Find this Story

Print, a form you can hold

Wireless download to your Amazon Kindle

Look for a summary or analysis of this Story.

Enjoy this? Share it!

On Behalf of the Management
by [?]

This is the story of the man manager, and how he held his own until the very last paragraph.

I had it from Sully Magoon, /viva voce/. The words are indeed his; and if they do not constitute truthful fiction my memory should be taxed with the blame.

It is not deemed amiss to point out, in the beginning, the stress that is laid upon the masculinity of the manager. For, according to Sully, the term when applied to the feminine division of mankind has precisely an opposite meaning. The woman manager (he says) economizes, saves, oppresses her household with bargains and contrivances, and looks sourly upon any pence that are cast to the fiddler for even a single jig-step on life’s arid march. Wherefore her men-folk call her blessed, and praise her; and then sneak out the backdoor to see the Gilhooly Sisters to a buck-and-wing dance.

Now, the man manager (I still quote Sully) is a Caesar without a Brutus. He is an autocrat without responsibility, a player who imperils no stake of his own. His office is to enact, to reverberate, to boom, to expand, to out-coruscate–profitably, if he can. Bill- paying and growing gray hairs over results belong to his principals. It is his to guide the risk, to be the Apotheosis of Front, the three- tailed Bashaw of Bluff, the Essential Oil of Razzle-Dazzle.

We sat at luncheon, and Sully Magoon told me. I asked for particulars.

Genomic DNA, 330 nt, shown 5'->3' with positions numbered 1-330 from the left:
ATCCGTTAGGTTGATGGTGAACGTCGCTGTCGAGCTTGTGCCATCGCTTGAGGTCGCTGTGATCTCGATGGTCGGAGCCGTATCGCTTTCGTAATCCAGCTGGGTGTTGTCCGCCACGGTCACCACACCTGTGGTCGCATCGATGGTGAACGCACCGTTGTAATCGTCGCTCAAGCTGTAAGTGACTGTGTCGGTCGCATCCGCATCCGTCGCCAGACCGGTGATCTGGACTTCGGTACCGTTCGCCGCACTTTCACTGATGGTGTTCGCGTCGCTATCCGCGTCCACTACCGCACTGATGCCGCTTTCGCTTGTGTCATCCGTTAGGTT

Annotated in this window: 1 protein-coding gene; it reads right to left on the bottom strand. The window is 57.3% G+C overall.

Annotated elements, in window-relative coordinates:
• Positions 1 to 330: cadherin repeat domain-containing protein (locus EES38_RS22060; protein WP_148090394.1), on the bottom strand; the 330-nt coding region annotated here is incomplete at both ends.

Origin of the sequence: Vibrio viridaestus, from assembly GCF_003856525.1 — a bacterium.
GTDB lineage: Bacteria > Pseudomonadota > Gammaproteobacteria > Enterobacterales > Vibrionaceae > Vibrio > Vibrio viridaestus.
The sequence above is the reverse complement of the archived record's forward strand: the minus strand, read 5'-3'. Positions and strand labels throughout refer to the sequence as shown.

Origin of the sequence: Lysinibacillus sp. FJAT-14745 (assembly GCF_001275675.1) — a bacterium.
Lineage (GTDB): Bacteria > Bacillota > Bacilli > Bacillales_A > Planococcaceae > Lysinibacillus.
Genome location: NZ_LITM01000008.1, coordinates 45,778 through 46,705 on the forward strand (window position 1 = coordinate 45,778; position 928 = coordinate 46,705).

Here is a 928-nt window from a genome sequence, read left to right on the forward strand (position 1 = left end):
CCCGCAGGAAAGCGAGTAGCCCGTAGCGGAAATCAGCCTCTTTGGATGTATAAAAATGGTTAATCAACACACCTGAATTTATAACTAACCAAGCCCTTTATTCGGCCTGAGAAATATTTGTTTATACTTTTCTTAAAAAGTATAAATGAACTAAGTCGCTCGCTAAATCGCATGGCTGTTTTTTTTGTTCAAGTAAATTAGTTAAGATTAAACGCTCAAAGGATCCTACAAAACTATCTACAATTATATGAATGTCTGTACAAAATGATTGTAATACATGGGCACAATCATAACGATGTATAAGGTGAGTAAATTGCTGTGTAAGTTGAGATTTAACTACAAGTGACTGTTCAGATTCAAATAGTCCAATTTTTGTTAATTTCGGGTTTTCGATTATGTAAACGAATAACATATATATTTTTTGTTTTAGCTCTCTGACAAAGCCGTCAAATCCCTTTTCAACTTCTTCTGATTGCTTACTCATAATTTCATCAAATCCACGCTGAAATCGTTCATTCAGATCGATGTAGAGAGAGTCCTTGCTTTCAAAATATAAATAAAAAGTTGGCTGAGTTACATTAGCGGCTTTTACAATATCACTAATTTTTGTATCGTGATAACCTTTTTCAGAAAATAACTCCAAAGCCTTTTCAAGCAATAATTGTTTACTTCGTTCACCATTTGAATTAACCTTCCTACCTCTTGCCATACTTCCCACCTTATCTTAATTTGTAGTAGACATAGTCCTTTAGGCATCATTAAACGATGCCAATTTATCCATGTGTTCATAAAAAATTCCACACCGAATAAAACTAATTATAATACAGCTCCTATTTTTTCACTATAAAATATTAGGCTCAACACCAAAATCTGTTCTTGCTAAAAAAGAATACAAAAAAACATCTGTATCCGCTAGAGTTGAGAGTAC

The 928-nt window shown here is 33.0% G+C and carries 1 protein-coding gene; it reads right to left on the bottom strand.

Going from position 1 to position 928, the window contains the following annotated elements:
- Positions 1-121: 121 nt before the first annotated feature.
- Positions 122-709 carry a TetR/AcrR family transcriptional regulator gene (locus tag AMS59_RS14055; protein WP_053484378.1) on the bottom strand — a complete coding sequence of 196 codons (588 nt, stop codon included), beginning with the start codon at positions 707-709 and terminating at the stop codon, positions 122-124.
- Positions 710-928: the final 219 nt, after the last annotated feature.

“My old friend Denver Galloway was a born manager,” said Sully. He first saw the light of day in New York at three years of age. He was born in Pittsburg, but his parents moved East the third summer afterward.

“When Denver grew up, he went into the managing business. At the age of eight he managed a news-stand for the Dago that owned it. After that he was manager at different times of a skating-rink, a livery- stable, a policy game, a restaurant, a dancing academy, a walking match, a burlesque company, a dry-goods store, a dozen hotels and summer resorts, an insurance company, and a district leader’s campaign. That campaign, when Coughlin was elected on the East Side, gave Denver a boost. It got him a job as manager of a Broadway hotel, and for a while he managed Senator O’Grady’s campaign in the nineteenth.

“Denver was a New Yorker all over. I think he was out of the city just twice before the time I’m going to tell you about. Once he went rabbit-shooting in Yonkers. The other time I met him just landing from a North River ferry. ‘Been out West on a big trip, Sully, old boy,’ says he. ‘Gad! Sully, I had no idea we had such a big country. It’s immense. Never conceived of the magnificence of the West before. It’s gorgeous and glorious and infinite. Makes the East seemed cramped and little. It’s a grand thing to travel and get an idea of the extent and resources of our country.’

“I’d made several little runs out to California and down to Mexico and up through Alaska, so I sits down with Denver for a chat about the things he saw.

“‘Took in the Yosemite, out there, of course?’ I asks.

“‘Well–no,’ says Denver, ‘I don’t think so. At least, I don’t recollect it. You see, I only had three days, and I didn’t get any farther west than Youngstown, Ohio.’

“About two years ago I dropped into New York with a little fly-paper proposition about a Tennessee mica mine that I wanted to spread out in a nice, sunny window, in the hopes of catching a few. I was coming out of a printing-shop one afternoon with a batch of fine, sticky prospectuses when I ran against Denver coming round a corner. I never saw him looking so much like a tiger-lily. He was as beautiful and new as a trellis of sweet peas, and as rollicking as a clarinet solo. We shook hands, and he asked me what I was doing, and I gave him the outlines of the scandal I was trying to create in mica.